How Do Texas Tax Rates Compare to Other States?

The State of Texas has a good reputation for being a low-tax state, but some are questioning this fact. There are many different types of local and state taxes, which can make comparisons difficult. Were tax rates and banking innovations discussed at the November 2016 Texas Banker Association’s Annual Strategic Opportunities Conference?

Texas Tax Rates

Texas has the reputation for being a business-friendly, low-tax state – Dallas was voted as the #1 city for businesses in 2015. One of the challenges is that there are many applicable taxes. Here is an attempt to make it more clear about how Texas taxes compare to other states.

There are local taxes and state taxes. State taxes can also be broken down into sales, income and property tax rates. Therefore, Dallas might have one of the lowest city tax rates in the country, but how does Texas compare?

In 2013, even Texas legislators admitted that the state was a low tax state sometimes. First of all, as of 2017, three states had “No” sales taxes: New Hampshire, Montana and Oregon. The Texas sales tax rate was 8.19% for 2017, which was #12 in the nation.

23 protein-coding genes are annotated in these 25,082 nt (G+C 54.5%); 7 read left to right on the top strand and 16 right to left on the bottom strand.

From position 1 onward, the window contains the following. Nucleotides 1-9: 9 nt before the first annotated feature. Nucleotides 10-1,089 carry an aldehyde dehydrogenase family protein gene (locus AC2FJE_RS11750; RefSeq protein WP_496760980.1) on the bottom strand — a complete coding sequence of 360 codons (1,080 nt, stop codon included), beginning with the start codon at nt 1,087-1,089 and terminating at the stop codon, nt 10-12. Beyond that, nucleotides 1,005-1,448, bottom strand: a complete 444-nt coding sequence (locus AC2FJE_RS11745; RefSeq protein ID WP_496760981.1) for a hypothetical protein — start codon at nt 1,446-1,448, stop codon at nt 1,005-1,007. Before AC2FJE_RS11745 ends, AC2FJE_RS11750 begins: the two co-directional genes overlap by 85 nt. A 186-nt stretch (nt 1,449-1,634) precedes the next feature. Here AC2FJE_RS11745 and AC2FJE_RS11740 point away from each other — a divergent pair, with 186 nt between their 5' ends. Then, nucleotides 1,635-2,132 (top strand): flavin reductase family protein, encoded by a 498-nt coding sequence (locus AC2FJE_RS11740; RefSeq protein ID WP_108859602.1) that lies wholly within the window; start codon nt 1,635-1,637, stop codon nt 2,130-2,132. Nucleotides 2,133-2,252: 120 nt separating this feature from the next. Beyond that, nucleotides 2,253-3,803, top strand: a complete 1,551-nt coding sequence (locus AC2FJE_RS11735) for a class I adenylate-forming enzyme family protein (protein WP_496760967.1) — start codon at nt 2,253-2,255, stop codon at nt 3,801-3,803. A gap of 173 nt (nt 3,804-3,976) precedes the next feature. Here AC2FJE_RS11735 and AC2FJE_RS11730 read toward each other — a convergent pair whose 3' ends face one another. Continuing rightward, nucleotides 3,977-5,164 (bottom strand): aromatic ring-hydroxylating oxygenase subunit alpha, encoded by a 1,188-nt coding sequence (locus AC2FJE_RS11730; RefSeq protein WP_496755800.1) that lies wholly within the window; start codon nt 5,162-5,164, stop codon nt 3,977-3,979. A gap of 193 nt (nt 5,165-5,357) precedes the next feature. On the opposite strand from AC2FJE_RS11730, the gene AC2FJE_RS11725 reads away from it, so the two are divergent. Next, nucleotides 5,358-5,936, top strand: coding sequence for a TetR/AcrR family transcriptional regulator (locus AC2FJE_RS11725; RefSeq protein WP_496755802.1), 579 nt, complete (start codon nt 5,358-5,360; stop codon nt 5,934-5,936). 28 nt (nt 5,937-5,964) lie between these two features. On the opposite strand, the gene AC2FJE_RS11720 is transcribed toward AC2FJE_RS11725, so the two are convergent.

Over the years, the Texas tax rates have been rising, but other states have increased them much faster. The “effective total state and local tax rates on median US households” ranks Texas in the middle of the pack (#30) at 11.12% for 2017. The lowest tax states, using this measurement were Alaska, Delaware and Montana.

Diverse Financial Loans

Relatively low tax rates are beneficial to banks. NexBank CEO John Holt discussed “Reinventing Community Banking: Perspectives on Competing by Innovation,” at the aforementioned strategy conference.

Texas still has a very favorable tax rate compared to the largest states. The NexBank diverse financial product mix profits from this business-friendly atmosphere.

 

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